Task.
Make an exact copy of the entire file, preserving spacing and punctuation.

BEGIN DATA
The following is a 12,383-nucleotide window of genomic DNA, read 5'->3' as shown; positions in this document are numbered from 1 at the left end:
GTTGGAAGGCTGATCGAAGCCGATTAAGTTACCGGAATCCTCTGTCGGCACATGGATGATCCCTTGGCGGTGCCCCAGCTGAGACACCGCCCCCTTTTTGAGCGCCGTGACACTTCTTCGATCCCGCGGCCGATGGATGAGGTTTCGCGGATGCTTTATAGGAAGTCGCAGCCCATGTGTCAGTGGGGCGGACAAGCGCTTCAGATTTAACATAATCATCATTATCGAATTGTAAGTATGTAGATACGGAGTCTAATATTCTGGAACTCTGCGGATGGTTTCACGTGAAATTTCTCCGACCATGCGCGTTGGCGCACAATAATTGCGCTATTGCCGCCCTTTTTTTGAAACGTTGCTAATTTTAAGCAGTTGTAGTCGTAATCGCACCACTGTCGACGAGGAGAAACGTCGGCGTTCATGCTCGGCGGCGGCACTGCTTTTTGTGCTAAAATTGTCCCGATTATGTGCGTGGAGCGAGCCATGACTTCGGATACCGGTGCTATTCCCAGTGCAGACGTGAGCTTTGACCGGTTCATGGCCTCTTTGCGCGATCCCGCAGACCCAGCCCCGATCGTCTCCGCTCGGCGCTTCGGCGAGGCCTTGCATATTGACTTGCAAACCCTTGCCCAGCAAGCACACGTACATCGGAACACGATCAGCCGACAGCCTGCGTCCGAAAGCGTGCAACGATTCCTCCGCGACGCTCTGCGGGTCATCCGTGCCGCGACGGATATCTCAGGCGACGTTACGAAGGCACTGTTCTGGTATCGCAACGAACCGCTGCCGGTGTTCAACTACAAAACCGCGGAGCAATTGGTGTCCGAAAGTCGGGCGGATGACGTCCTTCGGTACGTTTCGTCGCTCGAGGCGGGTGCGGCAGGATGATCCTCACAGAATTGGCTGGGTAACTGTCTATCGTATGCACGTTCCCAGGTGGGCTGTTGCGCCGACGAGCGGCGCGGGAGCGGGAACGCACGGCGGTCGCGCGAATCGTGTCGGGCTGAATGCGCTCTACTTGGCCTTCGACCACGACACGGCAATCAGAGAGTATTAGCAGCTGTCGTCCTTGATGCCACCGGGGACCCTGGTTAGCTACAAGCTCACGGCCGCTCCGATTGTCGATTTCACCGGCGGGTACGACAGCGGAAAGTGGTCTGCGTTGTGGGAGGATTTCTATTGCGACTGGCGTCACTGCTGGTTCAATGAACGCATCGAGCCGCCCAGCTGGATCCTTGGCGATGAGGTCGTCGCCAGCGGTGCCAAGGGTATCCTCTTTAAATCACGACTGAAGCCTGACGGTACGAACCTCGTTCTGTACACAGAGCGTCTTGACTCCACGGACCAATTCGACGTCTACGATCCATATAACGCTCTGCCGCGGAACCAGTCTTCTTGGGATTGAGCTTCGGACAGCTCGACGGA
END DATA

The following is a 12,383-nucleotide window of genomic DNA, read 5'->3' as shown; positions in this document are numbered from 1 at the left end:
GTTGGAAGGCTGATCGAAGCCGATTAAGTTACCGGAATCCTCTGTCGGCACATGGATGATCCCTTGGCGGTGCCCCAGCTGAGACACCGCCCCCTTTTTGAGCGCCGTGACACTTCTTCGATCCCGCGGCCGATGGATGAGGTTTCGCGGATGCTTTATAGGAAGTCGCAGCCCATGTGTCAGTGGGGCGGACAAGCGCTTCAGATTTAACATAATCATCATTATCGAATTGTAAGTATGTAGATACGGAGTCTAATATTCTGGAACTCTGCGGATGGTTTCACGTGAAATTTCTCCGACCATGCGCGTTGGCGCACAATAATTGCGCTATTGCCGCCCTTTTTTTGAAACGTTGCTAATTTTAAGCAGTTGTAGTCGTAATCGCACCACTGTCGACGAGGAGAAACGTCGGCGTTCATGCTCGGCGGCGGCACTGCTTTTTGTGCTAAAATTGTCCCGATTATGTGCGTGGAGCGAGCCATGACTTCGGATACCGGTGCTATTCCCAGTGCAGACGTGAGCTTTGACCGGTTCATGGCCTCTTTGCGCGATCCCGCAGACCCAGCCCCGATCGTCTCCGCTCGGCGCTTCGGCGAGGCCTTGCATATTGACTTGCAAACCCTTGCCCAGCAAGCACACGTACATCGGAACACGATCAGCCGACAGCCTGCGTCCGAAAGCGTGCAACGATTCCTCCGCGACGCTCTGCGGGTCATCCGTGCCGCGACGGATATCTCAGGCGACGTTACGAAGGCACTGTTCTGGTATCGCAACGAACCGCTGCCGGTGTTCAACTACAAAACCGCGGAGCAATTGGTGTCCGAAAGTCGGGCGGATGACGTCCTTCGGTACGTTTCGTCGCTCGAGGCGGGTGCGGCAGGATGATCCTCACAGAATTGGCTGGGTAACTGTCTATCGTATGCACGTTCCCAGGTGGGCTGTTGCGCCGACGAGCGGCGCGGGAGCGGGAACGCACGGCGGTCGCGCGAATCGTGTCGGGCTGAATGCGCTCTACTTGGCCTTCGACCACGACACGGCAATCAGAGAGTATTAGCAGCTGTCGTCCTTGATGCCACCGGGGACCCTGGTTAGCTACAAGCTCACGGCCGCTCCGATTGTCGATTTCACCGGCGGGTACGACAGCGGAAAGTGGTCTGCGTTGTGGGAGGATTTCTATTGCGACTGGCGTCACTGCTGGTTCAATGAACGCATCGAGCCGCCCAGCTGGATCCTTGGCGATGAGGTCGTCGCCAGCGGTGCCAAGGGTATCCTCTTTAAATCACGACTGAAGCCTGACGGTACGAACCTCGTTCTGTACACAGAGCGTCTTGACTCCACGGACCAATTCGACGTCTACGATCCATATAACGCTCTGCCGCGGAACCAGTCTTCTTGGGATTGAGCTTCGGACAGCTCGACGGA